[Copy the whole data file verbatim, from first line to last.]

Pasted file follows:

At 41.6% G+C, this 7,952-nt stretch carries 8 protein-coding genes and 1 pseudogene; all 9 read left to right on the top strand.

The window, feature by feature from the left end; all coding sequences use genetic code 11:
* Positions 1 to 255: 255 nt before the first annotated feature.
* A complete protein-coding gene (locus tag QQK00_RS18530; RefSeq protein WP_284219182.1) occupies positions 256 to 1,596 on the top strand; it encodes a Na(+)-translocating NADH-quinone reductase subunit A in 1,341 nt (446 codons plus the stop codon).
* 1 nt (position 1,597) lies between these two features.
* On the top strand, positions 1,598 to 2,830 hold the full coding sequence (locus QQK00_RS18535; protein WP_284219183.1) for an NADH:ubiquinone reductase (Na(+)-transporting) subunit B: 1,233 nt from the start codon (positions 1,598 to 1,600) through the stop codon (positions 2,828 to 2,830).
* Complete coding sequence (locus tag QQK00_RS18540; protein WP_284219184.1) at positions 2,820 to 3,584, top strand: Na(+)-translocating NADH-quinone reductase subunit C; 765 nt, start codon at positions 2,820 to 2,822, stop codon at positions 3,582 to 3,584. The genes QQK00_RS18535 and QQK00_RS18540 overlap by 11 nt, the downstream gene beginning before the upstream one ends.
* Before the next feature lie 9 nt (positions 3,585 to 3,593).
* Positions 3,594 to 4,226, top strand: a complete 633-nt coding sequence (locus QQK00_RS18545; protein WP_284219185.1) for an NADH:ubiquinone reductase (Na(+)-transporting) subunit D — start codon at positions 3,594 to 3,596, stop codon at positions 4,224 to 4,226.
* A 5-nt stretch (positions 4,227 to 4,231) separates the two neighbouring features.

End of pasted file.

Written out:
At 41.6% G+C, this 7,952-nt stretch carries 8 protein-coding genes and 1 pseudogene; all 9 read left to right on the top strand.

The window, feature by feature from the left end; all coding sequences use genetic code 11:
* Positions 1 to 255: 255 nt before the first annotated feature.
* A complete protein-coding gene (locus tag QQK00_RS18530; RefSeq protein WP_284219182.1) occupies positions 256 to 1,596 on the top strand; it encodes a Na(+)-translocating NADH-quinone reductase subunit A in 1,341 nt (446 codons plus the stop codon).
* 1 nt (position 1,597) lies between these two features.
* On the top strand, positions 1,598 to 2,830 hold the full coding sequence (locus QQK00_RS18535; protein WP_284219183.1) for an NADH:ubiquinone reductase (Na(+)-transporting) subunit B: 1,233 nt from the start codon (positions 1,598 to 1,600) through the stop codon (positions 2,828 to 2,830).
* Complete coding sequence (locus tag QQK00_RS18540; protein WP_284219184.1) at positions 2,820 to 3,584, top strand: Na(+)-translocating NADH-quinone reductase subunit C; 765 nt, start codon at positions 2,820 to 2,822, stop codon at positions 3,582 to 3,584. The genes QQK00_RS18535 and QQK00_RS18540 overlap by 11 nt, the downstream gene beginning before the upstream one ends.
* Before the next feature lie 9 nt (positions 3,585 to 3,593).
* Positions 3,594 to 4,226, top strand: a complete 633-nt coding sequence (locus QQK00_RS18545; protein WP_284219185.1) for an NADH:ubiquinone reductase (Na(+)-transporting) subunit D — start codon at positions 3,594 to 3,596, stop codon at positions 4,224 to 4,226.
* A 5-nt stretch (positions 4,227 to 4,231) separates the two neighbouring features.